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Cryptocurrency Market Update: Paraguayan Senate has adopted a bill regulating cryptocurrencies

Latam countries are working to standardize and regulate cryptocurrencies to provide greater certainty to investors committed to the business in the region.

18-Jul-2022 By: Simran Mishra
Cryptocurrency Marke

Cryptocurrency Market Update: Paraguayan Senate has adopted a bill regulating cryptocurrencies

The Paraguayan Senate has approved a measure that would regulate cryptocurrencies and their activities in the country. The law, which had already been brought to the deputy chamber, was passed after some minor suggested changes, establishing clear definitions and tax exemptions for companies involved in cryptocurrency and crypto mining.

Latam countries are working to standardize and regulate cryptocurrencies to provide greater certainty to investors committed to the business in the region. On July 14, the Paraguayan senate approved a cryptocurrency bill that lays out several guidelines that businesses and people must abide to use cryptocurrencies.

The bill, which Senator Fernando Silva Facetti and others filed last year, was changed by the deputy chamber, which made certain suggestions that Facetti felt were improvements. The bill designated the country's Ministry of Industry and Commerce as the body in charge of policing cryptocurrency-related services.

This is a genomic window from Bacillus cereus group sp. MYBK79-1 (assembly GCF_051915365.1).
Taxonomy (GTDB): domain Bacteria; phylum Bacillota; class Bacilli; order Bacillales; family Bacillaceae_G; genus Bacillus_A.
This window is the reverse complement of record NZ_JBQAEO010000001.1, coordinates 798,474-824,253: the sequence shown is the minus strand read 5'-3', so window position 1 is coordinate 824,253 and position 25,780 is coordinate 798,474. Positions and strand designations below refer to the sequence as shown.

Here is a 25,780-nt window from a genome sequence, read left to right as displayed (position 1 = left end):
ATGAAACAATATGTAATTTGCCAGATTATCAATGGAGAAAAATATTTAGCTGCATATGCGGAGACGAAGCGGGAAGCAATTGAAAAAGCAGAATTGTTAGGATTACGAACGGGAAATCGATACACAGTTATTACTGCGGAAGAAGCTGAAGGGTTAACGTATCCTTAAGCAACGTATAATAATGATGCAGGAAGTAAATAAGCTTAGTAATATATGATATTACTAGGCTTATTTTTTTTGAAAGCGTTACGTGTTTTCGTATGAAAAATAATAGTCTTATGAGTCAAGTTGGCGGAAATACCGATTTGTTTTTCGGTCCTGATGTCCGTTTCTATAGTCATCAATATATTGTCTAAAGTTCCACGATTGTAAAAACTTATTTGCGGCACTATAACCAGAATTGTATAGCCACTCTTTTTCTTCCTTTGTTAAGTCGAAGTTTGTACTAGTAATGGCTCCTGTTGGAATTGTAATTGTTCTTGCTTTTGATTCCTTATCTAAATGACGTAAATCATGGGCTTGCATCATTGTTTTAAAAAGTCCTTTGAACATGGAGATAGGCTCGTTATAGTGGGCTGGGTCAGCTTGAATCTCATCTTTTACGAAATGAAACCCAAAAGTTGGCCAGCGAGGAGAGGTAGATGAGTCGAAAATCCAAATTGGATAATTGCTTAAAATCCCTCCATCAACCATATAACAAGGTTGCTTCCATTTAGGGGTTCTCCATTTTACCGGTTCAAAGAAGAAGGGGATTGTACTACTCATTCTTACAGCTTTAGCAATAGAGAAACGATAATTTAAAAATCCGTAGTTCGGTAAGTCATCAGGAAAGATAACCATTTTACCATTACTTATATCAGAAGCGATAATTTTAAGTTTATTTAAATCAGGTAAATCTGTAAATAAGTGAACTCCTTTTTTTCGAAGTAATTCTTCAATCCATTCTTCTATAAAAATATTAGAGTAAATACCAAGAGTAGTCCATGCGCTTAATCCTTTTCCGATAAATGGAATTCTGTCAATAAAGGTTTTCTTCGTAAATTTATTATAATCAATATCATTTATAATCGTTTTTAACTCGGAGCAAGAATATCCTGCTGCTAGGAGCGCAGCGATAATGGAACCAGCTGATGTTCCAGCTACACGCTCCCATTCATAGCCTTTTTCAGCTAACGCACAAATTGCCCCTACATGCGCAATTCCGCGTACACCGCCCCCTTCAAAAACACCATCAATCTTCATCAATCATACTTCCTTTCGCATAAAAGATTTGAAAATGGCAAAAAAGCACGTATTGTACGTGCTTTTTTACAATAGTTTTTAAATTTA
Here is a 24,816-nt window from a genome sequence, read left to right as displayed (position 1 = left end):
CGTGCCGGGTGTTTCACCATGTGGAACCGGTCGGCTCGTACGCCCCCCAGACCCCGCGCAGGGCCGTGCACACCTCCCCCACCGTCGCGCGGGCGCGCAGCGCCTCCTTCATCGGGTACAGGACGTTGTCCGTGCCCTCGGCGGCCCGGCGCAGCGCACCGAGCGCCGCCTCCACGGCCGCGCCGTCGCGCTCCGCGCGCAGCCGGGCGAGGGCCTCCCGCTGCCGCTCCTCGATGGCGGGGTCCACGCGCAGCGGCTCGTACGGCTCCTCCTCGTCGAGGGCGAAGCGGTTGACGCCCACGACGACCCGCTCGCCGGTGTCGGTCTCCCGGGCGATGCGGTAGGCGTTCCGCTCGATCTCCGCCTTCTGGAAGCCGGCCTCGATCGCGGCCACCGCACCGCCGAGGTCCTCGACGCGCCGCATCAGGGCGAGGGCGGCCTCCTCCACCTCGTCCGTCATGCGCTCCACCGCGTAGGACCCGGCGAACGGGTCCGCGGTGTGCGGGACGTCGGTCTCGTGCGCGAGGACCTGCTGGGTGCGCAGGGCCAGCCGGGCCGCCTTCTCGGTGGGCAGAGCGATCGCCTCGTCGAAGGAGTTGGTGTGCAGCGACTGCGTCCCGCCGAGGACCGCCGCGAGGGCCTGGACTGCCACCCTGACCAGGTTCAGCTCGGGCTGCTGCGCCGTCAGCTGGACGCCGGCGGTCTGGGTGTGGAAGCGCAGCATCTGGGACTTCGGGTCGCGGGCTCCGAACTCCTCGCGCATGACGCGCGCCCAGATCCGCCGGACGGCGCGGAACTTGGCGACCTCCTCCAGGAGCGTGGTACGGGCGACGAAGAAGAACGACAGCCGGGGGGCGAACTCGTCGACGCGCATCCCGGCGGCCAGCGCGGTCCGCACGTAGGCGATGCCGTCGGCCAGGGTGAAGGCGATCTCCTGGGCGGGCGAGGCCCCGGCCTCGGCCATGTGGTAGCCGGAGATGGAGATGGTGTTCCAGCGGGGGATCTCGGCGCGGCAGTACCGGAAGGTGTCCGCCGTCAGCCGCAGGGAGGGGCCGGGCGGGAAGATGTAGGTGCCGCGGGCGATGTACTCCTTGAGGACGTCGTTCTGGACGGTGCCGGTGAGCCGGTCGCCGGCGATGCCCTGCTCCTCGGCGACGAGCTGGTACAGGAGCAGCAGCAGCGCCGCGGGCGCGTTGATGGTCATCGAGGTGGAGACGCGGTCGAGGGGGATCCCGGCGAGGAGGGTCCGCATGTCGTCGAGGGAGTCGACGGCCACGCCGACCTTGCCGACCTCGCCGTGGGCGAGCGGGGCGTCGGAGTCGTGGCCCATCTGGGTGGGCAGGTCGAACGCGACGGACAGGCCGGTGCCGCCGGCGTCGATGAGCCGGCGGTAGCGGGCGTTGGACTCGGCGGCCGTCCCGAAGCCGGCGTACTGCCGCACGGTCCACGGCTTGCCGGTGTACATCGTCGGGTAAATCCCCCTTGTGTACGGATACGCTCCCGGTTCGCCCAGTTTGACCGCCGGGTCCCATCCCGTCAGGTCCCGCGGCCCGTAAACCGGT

The bill also stipulates that cryptocurrency mining businesses must submit a power consumption plan to the national power administration, which has the authority to shut off their power supply if they don't comply. Additionally, advance payments will be required for the electricity services.

Businesses that deal in cryptocurrencies will not be subject to value-added taxes, but they will be required to pay income taxes.

The cryptocurrency bill has been adopted by the Senate, and now Mario Abdo Bentez, the president of the nation, must decide whether to endorse it or reject the bill. However, certain parliamentarians voiced their displeasure with the law's adoption in its current form, advocating for a presidential veto in specific cases.

Esperanza Martnez, another senator, opposed the cryptocurrency bill initiative and claimed that it wasn't even a legitimate sector. Martinez said that “the sector was extractivist and electro-intensive, saying that it used a lot of resources for the few jobs it did provide.”

Another senator, Enrique Bacchetta, agreed with Martinez's viewpoint and demanded that the bill be vetoed by the president. If vetoed, this cryptocurrency measure wouldn't be the first in Latin America to go through this. In June, Laurentino Cortizo, the president of Panama, partially rejected a bill regulating cryptocurrencies because he was concerned about potential money laundering concerns.

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